Apple could be planning to add its Force Touch technology to the iPhone 6S, if the latest rumors are true. Now there are indications from the company’s supply chain that appear to confirm those rumors.
Apple ramps up sensor production
Apple first debuted its Force Touch technology in the Apple Watch, which becomes available for preorders on April 10. Apple also introduced its Taptic Engine which brings haptics to the MacBook. Force Touch and Taptic Engine are both new types of sensors designed to help devices better differentiate between taps and various gestures.
There's a gold rush coming as electric vehicle manufacturers fight for market share, proclaimed David Einhorn at this year's 2021 Sohn Investment Conference. Check out our coverage of the 2021 Sohn Investment Conference here. Q1 2021 hedge fund letters, conferences and more SORRY! This content is exclusively for paying members. SIGN UP HERE If you Read More
In a report dated March 27, Morgan Stanley analyst Bill Lu and his team said it appears as if Apple is ramping up production of its Force Touch sensors faster than it usually ramps up production for new components. They say this suggests that the sensors could be coming to more Apple devices this year.
Clues from Apple’s supply chain
The Morgan Stanley team said they’ve found signs that Apple is quickly ramping up production of its pressure sensors. As a result, they think the iPhone 6S and the next iPad could feature Force Touch and / or Taptic Engine.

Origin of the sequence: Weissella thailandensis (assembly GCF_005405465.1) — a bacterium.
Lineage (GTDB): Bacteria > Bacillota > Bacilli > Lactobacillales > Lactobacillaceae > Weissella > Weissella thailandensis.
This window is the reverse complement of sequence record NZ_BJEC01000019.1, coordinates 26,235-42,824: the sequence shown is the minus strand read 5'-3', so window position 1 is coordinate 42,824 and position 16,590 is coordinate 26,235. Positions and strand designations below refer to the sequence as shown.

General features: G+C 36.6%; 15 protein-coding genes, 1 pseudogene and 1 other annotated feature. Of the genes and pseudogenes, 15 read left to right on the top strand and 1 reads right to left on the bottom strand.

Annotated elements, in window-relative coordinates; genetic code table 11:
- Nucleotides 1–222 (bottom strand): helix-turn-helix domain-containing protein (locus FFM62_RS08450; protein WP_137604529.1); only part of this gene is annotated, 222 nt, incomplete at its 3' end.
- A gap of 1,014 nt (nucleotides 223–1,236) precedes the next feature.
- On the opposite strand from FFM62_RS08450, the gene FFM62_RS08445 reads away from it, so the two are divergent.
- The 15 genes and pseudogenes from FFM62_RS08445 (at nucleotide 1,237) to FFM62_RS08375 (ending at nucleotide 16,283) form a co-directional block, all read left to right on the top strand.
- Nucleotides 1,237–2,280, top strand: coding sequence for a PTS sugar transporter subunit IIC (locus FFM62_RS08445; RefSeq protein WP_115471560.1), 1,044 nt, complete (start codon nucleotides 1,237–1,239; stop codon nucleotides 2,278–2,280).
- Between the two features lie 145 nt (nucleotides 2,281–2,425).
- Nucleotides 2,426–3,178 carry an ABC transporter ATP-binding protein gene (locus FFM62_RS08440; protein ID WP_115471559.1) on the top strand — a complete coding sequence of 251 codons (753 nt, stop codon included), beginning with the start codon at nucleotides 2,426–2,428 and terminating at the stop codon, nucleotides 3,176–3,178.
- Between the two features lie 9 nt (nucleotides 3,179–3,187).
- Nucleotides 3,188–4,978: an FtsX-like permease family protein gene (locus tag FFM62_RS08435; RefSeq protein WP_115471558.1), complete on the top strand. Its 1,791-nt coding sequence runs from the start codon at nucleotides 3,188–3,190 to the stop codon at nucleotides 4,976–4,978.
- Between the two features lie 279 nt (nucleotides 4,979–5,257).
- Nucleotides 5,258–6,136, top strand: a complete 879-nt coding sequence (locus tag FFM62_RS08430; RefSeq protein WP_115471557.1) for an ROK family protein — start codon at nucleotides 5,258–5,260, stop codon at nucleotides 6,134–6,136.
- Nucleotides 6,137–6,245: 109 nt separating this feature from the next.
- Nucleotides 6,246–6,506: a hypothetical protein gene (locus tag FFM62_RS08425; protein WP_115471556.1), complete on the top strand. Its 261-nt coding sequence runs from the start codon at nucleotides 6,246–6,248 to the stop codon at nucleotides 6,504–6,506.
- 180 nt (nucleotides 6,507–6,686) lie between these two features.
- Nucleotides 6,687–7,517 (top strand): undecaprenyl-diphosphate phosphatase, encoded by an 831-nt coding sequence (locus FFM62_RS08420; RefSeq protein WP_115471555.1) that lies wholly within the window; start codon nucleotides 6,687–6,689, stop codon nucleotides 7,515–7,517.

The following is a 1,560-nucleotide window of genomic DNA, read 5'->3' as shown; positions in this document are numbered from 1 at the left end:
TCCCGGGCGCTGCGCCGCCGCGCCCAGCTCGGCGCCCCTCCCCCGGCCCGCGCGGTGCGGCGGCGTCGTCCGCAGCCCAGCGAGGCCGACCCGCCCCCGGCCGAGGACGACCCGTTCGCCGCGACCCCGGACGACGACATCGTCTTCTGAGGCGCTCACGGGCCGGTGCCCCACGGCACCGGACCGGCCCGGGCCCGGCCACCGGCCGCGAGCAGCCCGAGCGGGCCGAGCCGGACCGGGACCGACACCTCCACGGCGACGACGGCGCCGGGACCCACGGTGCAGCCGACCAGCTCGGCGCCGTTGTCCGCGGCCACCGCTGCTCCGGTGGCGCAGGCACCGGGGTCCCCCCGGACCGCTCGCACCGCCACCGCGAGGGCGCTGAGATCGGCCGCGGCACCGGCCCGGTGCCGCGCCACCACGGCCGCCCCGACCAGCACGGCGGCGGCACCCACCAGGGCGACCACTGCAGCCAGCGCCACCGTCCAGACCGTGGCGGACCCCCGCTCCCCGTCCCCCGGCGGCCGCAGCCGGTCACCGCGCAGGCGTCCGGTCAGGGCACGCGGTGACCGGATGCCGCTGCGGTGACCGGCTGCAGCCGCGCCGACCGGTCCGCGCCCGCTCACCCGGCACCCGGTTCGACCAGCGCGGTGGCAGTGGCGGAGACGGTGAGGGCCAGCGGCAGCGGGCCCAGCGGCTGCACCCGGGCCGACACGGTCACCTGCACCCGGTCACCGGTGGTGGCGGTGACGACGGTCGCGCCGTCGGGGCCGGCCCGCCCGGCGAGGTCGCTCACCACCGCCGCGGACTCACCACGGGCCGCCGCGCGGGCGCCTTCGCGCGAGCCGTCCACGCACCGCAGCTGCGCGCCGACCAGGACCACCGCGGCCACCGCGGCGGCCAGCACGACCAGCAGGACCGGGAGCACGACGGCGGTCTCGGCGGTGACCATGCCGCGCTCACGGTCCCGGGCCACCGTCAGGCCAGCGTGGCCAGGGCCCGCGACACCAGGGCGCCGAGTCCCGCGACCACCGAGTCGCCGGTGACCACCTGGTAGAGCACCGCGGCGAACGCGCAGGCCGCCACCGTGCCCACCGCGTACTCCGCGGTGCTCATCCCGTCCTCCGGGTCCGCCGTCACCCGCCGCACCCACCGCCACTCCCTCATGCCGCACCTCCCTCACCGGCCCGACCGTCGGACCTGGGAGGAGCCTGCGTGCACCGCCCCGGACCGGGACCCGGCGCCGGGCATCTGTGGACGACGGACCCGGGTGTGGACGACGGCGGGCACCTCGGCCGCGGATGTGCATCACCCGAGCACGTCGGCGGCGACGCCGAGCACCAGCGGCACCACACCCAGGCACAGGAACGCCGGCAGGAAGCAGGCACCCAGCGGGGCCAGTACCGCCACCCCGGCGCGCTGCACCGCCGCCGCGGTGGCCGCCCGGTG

If Apple does add the technologies to its next iPhone and iPad, it would mean that most of the company’s products may have both of them just one year after they were unveiled, which was in September 2014. It would also mean that the technologies are being added only six months after the first devices featuring them began shipping. The Apple Watch and the new MacBook start shipping in April
The analysts believe this is a “very fast rollout, even for Apple.” As a result, they say both technologies must be extremely important for Apple.
Apple further differentiates its devices
The Morgan Stanley team believes Force Touch and Taptic Engine offer “interesting” new ways for users to interact with their deices. Force Touch specifically enables the Apple Watch to tell the difference between a press and a tap. On the MacBook, the Taptic Engine provides the “illusion of a click” when users press even though the new trackpad doesn’t work like traditional trackpads.
The analysts see a few reasons Apple will gain a competitive advantage through the addition of the technologies to more devices. The faster the company can roll out Force Touch and Taptic Engine to other devices, the more it may be able to gain.
How Apple may get the advantage
In particular, the analysts say gaming could get even more interesting with the two new technologies. They also see the potential for iPads and Macs to be transformed into controllers for Macs and TVs. The technologies also make “no-look typing” easier and could aid medical research when combined with ResearchKit, which Apple unveiled earlier this month.
The API enables researchers to create apps to gather data from patients, possibly using their accelerometer, microphone, camera and barometer. The analysts believe Force Touch could add even more input possibilities.
Lu and his team believe Force Touch and Taptic Engine will be as game-changing as the Touch ID fingerprint scanner, giving Apple a leg up against the competition. They point out that Apple is tightly controlling the silicon used for these applications. They also expect a “halo effect” across the company’s devices if it and also third-party developers are able to make the most of the technologies.